Mike Meza's fondness for Proof Bar is clear. In the mid 00's, it was one of the first venues that the former bassist of the Living Suns (now Dahga Bloom) was able to book a show and cause a ruckus. Within months of their first gig at the Santa Ana club, his band were able to stuff the place with beer-swigging longhairs and DIY scene kids banging their heads to the Suns' feedback-laden, fire-breathing psych rock. A decade later he still considers the club his stomping grounds, only now he doesn't have to be on the stage to create the scene.
Last summer, Meza became a promoter for Proof and created a live band event on Wednesday and Sunday nights called Wordovmouth. Since then, it's become a space where young bands and solo artists of all types come to test their mettle and sweat out their stage fright. And, as the name suggests, it's also a place bands go to learn a few lessons about self promotion.
"That's really the biggest obstacle for most local artists, " Meza says. Though he does spend time promoting on Facebook, Meza tries to keep his focus on creating a vibe for the venue and curating the bands. That generally leaves the talent to figure out how to get their audiences to show up to the downtown club.
"[Learning how to promote yourself] is a big responsibility," Meza says. On a recent Wednesday night, he's sitting down in Proof's basement, the walls lined with kegs and dripping in red curtains and graffiti murals. Sporting long brown hair gathered in a ponytail, tight black sweater and horn rimmed glasses, he speaks with a straightforward, zen-like demeanor. "Bands can either learn and grow or become defeated and fall. I've seen both. It's survival of the fittest."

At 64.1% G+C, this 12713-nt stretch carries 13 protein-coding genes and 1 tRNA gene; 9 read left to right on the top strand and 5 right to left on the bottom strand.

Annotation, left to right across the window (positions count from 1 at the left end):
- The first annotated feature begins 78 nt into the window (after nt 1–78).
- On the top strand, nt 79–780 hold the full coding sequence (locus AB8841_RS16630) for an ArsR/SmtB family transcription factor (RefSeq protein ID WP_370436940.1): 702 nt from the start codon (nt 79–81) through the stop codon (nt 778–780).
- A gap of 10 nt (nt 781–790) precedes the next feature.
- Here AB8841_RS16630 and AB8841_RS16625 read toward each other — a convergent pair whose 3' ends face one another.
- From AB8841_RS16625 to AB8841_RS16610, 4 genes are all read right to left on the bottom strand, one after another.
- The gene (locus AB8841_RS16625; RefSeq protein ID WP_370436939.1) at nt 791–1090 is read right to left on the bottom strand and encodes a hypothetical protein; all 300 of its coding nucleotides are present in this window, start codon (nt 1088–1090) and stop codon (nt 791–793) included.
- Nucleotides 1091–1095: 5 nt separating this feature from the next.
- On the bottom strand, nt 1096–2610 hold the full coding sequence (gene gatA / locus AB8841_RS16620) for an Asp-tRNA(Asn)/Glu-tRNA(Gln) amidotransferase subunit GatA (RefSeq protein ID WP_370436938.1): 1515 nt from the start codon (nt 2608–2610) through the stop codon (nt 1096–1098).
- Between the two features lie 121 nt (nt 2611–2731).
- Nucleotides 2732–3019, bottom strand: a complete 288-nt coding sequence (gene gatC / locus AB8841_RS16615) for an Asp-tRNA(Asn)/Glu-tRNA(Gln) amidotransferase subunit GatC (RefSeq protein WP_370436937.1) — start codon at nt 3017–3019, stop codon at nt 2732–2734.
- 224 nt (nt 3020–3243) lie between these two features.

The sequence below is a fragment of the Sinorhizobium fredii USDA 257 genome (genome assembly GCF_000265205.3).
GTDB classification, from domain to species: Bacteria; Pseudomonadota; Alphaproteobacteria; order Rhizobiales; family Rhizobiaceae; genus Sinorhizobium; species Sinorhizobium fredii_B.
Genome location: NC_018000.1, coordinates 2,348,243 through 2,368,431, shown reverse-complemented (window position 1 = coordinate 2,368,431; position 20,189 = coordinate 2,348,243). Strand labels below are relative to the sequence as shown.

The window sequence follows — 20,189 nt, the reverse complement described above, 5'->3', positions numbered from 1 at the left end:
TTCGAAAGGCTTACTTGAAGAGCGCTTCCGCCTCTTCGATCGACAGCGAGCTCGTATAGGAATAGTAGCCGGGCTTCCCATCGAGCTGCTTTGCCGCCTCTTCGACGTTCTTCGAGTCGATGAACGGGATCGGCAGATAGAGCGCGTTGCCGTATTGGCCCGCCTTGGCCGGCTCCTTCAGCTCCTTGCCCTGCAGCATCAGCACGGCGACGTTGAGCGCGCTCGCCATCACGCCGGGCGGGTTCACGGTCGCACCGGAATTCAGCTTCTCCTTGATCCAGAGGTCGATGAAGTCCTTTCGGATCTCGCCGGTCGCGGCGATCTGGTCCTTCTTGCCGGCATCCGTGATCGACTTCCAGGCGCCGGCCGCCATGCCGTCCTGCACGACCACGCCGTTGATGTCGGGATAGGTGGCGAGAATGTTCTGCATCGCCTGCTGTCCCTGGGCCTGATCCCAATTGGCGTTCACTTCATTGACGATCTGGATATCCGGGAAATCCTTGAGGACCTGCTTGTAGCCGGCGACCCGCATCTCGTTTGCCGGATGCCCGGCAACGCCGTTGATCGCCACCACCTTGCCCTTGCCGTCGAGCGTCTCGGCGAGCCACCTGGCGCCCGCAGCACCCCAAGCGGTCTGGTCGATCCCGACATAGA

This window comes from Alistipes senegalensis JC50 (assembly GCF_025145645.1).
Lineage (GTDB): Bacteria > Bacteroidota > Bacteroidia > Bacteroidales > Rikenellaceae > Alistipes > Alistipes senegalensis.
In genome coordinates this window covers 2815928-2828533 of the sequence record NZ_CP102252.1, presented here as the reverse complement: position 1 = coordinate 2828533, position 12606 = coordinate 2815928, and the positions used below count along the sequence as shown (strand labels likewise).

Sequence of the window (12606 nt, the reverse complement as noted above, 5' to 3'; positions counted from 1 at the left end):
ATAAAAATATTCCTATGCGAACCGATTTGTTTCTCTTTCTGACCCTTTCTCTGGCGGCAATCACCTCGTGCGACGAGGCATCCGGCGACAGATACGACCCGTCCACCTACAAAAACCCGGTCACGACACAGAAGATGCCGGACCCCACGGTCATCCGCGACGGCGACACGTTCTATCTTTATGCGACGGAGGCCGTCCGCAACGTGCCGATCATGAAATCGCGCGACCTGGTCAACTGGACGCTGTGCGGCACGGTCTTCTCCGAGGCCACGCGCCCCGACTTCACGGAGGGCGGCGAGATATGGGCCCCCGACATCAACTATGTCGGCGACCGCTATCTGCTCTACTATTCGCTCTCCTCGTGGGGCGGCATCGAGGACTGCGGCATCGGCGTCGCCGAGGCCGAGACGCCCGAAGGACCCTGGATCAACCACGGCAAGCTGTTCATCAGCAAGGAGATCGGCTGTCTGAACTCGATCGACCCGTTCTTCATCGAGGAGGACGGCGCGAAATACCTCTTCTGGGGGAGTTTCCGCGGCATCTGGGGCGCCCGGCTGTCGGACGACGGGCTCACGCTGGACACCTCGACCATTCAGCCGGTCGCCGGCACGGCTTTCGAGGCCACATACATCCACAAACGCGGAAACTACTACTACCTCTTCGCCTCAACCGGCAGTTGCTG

Growing up in Placentia, Meza started his survival training as a young teenager by convincing places like Java Joe's in Yorba Linda or the Santa Fe Cafe in Fullerton to book his various garage bands. During his years spent in the club scene as a musician and a DJ, he's dealt with just about every concert clusterfuck and janky promoter in the book. Instead of becoming jaded by that, he decided to create an event that mirrors his idealism, diverse tastes, and his faith in local music. Wordovmouth is open to angst-ridden punkers, eccentric laptop producers, backpack rappers, conga virtuosi, Aeolian harpists–anyone with a desire to get on a stage and do their thing.
"I don't wanna segregate or deny any type of art here," Meza says. "I want to accept anybody who is willing to present their art to the public and I wanna try to match them with others who are established and have done something that the younger artists are aspiring to do."
In addition to a steady stream of local acts like Tyrannis, Gantez and Lazy Preacher, Meza snagged a notable coup, booking Supreme from the Wu-Tang Clan in February, in celebration of Proof's nine-year anniversary. Not bad considering the event is barely six months old.
"It's definitely a sign for me to keep going," Meza says. "This community needs something like this."
Whether or not Wordovmouth becomes a magnet for larger acts in the future, Meza says it will continue to be a home for the best artistic talent that walks in the door. And as the buzz continues to spread, the promoter feels good about that fact that his ideas about improving the live music scene amounted to more than just talk.
"Art is an underestimated weapon and it can be used for good or bad," Meza says. "But regardless most people who are artists are timid in sharing that voice and I wanna help encourage that group. Because that is a real catalyst for change."
Any artists interested in booking with Meza for Wordovmouth can reach him on Facebook or email him at firstname.lastname@example.org.